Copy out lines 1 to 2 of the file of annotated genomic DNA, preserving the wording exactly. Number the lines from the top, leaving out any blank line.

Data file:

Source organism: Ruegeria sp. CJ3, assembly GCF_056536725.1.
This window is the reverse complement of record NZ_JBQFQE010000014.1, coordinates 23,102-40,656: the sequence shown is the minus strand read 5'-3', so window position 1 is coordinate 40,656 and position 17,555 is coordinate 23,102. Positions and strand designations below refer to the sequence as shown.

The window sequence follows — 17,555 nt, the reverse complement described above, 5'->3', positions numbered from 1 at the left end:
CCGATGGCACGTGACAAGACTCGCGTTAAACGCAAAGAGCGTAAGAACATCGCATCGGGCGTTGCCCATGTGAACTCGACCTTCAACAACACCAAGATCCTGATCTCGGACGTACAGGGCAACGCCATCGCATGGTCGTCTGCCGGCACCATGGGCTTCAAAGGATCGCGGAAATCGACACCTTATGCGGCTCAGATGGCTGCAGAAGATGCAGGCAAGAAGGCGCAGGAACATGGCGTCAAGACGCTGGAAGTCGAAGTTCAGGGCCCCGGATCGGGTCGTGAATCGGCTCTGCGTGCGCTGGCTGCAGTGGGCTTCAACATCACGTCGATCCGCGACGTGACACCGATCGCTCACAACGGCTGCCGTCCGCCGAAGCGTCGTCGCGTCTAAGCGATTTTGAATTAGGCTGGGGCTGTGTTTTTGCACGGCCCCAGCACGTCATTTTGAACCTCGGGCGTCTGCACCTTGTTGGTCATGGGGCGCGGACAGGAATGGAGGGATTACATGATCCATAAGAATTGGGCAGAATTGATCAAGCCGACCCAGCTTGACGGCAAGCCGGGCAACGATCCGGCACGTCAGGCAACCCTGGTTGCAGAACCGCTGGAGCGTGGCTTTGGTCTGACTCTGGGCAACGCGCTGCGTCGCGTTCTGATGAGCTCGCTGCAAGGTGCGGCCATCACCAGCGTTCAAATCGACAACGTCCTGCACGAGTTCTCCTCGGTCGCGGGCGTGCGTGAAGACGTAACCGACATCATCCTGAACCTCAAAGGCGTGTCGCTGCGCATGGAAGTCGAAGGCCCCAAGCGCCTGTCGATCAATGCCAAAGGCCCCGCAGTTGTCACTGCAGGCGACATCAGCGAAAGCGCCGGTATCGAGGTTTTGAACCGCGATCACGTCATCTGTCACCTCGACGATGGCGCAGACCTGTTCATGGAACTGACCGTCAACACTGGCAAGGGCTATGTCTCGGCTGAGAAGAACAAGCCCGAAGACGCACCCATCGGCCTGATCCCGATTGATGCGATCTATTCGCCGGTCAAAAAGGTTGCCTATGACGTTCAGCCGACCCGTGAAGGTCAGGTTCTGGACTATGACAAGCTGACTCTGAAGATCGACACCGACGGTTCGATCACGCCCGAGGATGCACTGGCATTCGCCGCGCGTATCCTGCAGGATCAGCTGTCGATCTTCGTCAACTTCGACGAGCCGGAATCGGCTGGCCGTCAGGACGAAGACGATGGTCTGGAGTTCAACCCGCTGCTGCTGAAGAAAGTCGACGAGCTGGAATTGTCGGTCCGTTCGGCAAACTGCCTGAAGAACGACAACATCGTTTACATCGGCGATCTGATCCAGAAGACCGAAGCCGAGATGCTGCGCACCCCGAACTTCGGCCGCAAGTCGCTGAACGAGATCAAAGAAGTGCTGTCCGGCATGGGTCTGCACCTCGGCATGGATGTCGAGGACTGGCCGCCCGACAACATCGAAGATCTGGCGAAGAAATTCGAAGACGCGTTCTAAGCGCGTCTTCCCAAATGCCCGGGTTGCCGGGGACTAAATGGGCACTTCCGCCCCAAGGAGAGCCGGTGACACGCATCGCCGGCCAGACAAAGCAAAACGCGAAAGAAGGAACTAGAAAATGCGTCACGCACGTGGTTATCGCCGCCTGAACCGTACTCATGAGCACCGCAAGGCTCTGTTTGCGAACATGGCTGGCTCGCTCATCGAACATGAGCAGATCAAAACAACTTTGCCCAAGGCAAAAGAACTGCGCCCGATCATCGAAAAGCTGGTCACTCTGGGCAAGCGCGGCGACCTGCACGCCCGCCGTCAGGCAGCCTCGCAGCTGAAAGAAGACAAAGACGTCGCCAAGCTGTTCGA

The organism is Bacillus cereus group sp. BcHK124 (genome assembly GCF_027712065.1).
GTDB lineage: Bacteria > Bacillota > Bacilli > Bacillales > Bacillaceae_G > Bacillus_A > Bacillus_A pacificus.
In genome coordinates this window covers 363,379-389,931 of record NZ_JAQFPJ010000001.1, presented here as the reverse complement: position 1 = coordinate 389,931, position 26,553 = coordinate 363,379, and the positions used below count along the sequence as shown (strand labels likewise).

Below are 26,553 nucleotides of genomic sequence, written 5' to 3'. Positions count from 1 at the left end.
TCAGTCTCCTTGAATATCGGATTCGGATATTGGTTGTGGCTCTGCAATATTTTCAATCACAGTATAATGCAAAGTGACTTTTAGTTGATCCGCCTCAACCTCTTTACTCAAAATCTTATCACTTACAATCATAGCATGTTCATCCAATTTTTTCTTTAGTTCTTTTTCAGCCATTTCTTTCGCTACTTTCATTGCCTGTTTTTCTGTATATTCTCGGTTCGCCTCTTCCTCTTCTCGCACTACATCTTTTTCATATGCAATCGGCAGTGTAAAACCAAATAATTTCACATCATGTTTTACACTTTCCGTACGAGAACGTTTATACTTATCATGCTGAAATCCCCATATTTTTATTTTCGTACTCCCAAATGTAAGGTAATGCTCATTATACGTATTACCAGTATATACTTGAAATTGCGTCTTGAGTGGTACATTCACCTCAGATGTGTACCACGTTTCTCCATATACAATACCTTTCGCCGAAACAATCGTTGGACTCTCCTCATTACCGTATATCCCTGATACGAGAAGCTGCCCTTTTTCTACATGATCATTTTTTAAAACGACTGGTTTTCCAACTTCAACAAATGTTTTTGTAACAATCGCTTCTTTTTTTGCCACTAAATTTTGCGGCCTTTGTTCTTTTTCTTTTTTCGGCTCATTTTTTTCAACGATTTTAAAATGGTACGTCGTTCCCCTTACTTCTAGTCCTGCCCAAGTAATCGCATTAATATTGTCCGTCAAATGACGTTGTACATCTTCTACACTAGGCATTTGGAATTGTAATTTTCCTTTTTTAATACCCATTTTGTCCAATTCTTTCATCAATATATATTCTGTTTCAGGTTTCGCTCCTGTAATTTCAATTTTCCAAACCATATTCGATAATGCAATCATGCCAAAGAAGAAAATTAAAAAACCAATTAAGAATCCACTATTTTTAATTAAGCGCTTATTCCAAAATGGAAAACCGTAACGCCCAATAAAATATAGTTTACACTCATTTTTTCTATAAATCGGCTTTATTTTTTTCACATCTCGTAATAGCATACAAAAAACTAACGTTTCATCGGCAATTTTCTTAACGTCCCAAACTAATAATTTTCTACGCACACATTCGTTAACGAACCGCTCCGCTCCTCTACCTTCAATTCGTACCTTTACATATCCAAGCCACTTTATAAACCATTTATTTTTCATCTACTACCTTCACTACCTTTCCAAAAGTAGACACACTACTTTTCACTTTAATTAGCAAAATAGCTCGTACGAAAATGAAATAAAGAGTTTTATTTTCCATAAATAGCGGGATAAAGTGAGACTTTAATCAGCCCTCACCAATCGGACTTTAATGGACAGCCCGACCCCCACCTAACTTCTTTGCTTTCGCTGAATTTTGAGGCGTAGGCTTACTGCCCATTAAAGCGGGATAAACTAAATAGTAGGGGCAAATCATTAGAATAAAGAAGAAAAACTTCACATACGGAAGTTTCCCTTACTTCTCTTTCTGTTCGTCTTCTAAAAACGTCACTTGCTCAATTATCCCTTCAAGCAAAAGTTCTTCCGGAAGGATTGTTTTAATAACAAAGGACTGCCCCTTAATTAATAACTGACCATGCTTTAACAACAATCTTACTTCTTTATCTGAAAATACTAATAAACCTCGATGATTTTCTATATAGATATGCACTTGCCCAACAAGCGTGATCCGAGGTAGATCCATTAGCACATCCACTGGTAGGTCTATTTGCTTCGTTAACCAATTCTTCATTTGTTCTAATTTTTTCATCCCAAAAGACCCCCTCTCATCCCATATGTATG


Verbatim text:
Source organism: Ruegeria sp. CJ3, assembly GCF_056536725.1.
This window is the reverse complement of record NZ_JBQFQE010000014.1, coordinates 23,102-40,656: the sequence shown is the minus strand read 5'-3', so window position 1 is coordinate 40,656 and position 17,555 is coordinate 23,102. Positions and strand designations below refer to the sequence as shown.